Forget about the statutory corporate tax rate of 35% which existed until 2017. Effective tax rates are low on a historical basis. The tax rates paid by corporations had been falling for years. The chart below shows the effective corporate tax rate paid by S&P 500 firms from 1994 to 2016.

Corporate Tax Rates Were Falling Before The Tax Cut

Corporate Tax Rates Were Falling Before The Tax Cut

The chart bolsters the case of those claiming a corporate tax cut wasn’t necessary. This is because while America’s statutory tax rate was globally noncompetitive, the falling tax rate actually paid, made the situation far from dire. Taxes paid are secular and cyclical. The secular trend in taxes is that firms will always get better at avoiding taxes as long as the laws stay the same. The cyclical trend in tax rates depends on inequality and political trends.

While it’s difficult to know when the interest rate cycle will turn, it’s pretty easy to see that for the next few years, the corporate rate tax paid will be low, supporting profit margins. The statutory rate was lowered from 35% to 21%. As you can see from the chart below, the GOP tax plan shrinks the taxes paid by corporations every year from 2018 to 2027.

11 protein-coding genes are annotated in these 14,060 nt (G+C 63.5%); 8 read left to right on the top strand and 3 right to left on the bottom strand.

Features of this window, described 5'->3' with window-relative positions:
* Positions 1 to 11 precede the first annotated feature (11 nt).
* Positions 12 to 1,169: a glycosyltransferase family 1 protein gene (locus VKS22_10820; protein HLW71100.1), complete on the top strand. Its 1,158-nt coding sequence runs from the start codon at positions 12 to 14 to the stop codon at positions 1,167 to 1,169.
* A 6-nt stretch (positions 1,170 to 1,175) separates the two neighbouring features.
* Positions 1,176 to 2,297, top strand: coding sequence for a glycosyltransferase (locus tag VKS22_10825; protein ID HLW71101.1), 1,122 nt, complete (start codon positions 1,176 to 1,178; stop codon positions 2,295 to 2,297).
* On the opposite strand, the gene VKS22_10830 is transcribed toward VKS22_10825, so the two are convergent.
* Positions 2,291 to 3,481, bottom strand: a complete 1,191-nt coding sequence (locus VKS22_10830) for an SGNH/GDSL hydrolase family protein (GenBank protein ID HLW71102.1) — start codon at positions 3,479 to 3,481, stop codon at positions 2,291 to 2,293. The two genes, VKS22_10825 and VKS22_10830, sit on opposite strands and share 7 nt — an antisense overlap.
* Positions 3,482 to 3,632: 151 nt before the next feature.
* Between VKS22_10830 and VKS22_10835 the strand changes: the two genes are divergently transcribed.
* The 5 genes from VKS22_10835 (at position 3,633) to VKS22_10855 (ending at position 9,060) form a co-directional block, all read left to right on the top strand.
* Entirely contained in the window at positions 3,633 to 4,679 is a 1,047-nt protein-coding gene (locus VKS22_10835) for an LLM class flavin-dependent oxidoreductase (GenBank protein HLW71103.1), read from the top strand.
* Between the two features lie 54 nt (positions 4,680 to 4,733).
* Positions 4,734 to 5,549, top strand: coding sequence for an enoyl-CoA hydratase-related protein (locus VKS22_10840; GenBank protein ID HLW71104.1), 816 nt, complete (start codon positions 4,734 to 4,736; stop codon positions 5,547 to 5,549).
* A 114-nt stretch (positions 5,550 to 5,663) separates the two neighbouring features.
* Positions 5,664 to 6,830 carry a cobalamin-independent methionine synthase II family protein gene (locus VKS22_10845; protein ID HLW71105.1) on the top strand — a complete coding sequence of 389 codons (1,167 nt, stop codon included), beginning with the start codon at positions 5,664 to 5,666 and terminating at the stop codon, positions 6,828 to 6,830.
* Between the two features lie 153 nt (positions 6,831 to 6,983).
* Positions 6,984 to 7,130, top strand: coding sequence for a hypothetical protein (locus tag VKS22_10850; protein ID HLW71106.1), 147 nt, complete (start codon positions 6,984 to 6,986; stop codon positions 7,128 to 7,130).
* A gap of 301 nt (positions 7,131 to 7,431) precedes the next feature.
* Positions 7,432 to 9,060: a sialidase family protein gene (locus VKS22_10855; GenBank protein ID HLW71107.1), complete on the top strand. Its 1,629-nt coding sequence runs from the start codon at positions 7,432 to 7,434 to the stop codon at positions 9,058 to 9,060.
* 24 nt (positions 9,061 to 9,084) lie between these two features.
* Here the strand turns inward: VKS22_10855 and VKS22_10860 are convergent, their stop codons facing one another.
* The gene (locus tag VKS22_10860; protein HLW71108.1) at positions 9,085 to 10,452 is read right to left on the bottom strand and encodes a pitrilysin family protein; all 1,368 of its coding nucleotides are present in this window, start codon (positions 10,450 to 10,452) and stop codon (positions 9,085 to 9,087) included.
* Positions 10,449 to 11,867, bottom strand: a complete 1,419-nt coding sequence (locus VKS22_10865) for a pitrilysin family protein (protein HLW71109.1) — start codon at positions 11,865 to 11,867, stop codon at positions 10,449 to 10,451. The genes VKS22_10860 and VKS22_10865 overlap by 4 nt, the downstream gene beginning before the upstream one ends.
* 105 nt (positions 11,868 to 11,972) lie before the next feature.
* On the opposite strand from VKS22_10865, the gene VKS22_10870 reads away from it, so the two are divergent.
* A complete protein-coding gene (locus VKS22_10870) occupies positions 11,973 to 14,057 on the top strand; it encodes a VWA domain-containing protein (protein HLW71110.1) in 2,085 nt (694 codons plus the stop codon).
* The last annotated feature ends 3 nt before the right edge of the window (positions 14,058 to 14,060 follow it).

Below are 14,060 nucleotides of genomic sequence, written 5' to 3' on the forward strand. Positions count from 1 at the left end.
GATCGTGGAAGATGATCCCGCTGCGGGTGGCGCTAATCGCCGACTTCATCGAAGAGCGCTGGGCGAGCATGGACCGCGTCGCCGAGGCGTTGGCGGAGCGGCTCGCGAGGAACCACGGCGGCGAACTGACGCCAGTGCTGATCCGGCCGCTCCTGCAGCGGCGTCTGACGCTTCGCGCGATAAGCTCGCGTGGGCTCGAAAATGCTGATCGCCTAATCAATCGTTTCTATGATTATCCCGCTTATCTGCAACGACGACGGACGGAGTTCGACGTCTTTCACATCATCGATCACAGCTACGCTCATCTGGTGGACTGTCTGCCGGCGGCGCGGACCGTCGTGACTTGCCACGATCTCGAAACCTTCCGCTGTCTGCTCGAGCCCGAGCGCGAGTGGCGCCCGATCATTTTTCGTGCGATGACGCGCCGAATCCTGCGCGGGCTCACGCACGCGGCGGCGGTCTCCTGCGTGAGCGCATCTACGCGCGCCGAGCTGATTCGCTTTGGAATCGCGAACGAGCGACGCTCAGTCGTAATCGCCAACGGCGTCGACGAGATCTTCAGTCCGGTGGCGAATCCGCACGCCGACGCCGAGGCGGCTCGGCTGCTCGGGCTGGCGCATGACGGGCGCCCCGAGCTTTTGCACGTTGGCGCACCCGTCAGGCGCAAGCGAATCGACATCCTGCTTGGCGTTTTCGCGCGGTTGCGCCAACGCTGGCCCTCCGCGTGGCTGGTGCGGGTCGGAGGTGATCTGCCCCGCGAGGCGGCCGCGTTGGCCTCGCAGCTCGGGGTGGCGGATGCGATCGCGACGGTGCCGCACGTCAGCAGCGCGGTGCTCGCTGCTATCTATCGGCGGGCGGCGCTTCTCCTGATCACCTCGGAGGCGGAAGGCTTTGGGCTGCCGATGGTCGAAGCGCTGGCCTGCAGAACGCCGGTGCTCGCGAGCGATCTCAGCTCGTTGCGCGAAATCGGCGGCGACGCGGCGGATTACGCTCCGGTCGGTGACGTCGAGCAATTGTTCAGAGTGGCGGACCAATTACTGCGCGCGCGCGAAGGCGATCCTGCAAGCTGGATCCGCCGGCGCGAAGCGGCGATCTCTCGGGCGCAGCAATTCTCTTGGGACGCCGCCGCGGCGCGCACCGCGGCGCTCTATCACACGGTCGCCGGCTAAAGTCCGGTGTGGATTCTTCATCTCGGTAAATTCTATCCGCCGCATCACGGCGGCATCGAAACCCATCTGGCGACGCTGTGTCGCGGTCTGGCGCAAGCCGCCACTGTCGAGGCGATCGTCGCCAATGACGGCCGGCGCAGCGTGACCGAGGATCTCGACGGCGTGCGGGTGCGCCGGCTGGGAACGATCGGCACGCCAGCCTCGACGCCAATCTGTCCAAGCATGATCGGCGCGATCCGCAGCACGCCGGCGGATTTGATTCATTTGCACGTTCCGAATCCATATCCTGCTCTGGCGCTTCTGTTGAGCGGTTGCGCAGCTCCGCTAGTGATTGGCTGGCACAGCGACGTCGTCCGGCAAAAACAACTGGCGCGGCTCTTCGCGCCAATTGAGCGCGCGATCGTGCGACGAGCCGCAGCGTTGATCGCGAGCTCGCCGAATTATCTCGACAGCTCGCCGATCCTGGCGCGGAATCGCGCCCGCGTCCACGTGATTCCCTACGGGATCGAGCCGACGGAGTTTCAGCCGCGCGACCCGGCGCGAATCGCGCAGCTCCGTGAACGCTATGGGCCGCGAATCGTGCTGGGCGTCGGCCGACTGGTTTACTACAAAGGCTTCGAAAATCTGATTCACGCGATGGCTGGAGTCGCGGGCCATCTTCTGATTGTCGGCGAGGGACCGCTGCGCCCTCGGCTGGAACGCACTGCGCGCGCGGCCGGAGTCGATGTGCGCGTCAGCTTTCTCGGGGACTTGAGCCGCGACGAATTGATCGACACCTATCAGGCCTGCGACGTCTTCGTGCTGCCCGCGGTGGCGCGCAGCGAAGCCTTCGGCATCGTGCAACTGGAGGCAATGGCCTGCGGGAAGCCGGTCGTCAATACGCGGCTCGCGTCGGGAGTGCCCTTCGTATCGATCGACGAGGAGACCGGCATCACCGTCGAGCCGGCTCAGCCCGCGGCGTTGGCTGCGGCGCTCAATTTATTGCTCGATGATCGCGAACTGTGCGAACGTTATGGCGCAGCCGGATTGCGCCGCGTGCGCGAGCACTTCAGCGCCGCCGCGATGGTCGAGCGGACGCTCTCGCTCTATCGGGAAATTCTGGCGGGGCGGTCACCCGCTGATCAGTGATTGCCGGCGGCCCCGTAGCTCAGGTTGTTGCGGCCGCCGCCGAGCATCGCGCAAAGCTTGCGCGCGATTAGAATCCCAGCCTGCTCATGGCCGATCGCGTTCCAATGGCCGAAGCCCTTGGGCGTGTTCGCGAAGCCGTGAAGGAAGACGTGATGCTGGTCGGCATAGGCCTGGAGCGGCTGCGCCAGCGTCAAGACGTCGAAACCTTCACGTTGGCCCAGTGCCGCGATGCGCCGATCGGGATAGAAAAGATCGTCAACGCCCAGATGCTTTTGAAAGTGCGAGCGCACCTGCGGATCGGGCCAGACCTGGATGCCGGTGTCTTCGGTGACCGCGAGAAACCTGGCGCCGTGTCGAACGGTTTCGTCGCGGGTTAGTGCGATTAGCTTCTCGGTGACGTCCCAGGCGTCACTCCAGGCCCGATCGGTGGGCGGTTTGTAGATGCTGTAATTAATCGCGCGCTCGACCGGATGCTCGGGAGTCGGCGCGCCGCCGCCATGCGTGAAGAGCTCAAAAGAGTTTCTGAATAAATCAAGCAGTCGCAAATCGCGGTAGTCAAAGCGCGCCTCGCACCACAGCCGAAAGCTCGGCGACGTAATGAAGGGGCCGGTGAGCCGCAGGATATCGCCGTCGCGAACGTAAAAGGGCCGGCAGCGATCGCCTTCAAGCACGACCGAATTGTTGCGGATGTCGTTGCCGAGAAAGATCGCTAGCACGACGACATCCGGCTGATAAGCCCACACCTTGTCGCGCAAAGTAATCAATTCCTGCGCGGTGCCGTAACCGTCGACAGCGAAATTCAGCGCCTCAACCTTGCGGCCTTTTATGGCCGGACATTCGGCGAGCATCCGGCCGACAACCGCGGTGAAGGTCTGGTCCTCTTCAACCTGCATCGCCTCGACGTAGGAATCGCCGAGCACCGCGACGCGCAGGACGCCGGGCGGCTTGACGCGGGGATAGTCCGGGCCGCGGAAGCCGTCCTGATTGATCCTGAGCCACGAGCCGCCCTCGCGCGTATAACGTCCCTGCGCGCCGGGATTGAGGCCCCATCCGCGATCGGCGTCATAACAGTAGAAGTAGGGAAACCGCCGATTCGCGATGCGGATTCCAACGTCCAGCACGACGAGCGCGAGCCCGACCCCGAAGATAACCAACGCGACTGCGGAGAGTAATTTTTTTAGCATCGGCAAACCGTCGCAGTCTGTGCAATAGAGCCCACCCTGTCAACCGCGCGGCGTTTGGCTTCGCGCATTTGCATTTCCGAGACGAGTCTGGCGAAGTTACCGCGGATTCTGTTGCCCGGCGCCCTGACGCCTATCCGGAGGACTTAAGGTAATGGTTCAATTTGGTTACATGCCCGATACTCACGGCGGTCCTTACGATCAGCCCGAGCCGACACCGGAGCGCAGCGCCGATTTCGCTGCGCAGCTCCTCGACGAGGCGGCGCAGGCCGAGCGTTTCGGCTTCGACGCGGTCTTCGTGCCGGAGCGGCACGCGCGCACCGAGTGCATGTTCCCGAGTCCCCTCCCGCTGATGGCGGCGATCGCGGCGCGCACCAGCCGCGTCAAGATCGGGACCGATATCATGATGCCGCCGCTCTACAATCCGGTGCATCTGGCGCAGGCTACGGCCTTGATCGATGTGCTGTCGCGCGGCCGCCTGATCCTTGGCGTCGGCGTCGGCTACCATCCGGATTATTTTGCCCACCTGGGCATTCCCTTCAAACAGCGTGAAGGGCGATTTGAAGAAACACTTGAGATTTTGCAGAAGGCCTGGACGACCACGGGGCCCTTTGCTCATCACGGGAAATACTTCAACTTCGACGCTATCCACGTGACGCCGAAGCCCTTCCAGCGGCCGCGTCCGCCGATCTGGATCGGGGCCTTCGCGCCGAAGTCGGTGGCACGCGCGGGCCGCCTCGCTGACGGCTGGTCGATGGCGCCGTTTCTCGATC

GOP Tax Cut Lowers Corporate Tax Rates Further

GOP Tax Cut Lowers Corporate Tax Rates Further

As we mentioned, depreciation and amortization expenses are average compared to historical standards. If you compare this current cycle to the high margin years in the previous cycle, D&A expenses are higher now. If you compare this cycle to the 1990s expansion, D&A is lower. As you can see, D&A hasn’t been the main driver of the wedge between EBITDA margins and profit margins.

Depreciation & Amortization Expense Ratio Is Average

Depreciation & Amortization Expense Ratio Is Average

Conclusion

The goal of this article was to give you a better picture of where margins are headed in the next few business cycles. The size of the decline in margins in the next recession depends on how large the recession is and which sectors it affects the most. Obviously, margins have a lot of room to fall, but that doesn’t mean stocks will have a massive correction like the last two cycles. In addition we pointed out the variables you need to predict to determine if margins push to new heights in the next few expansions.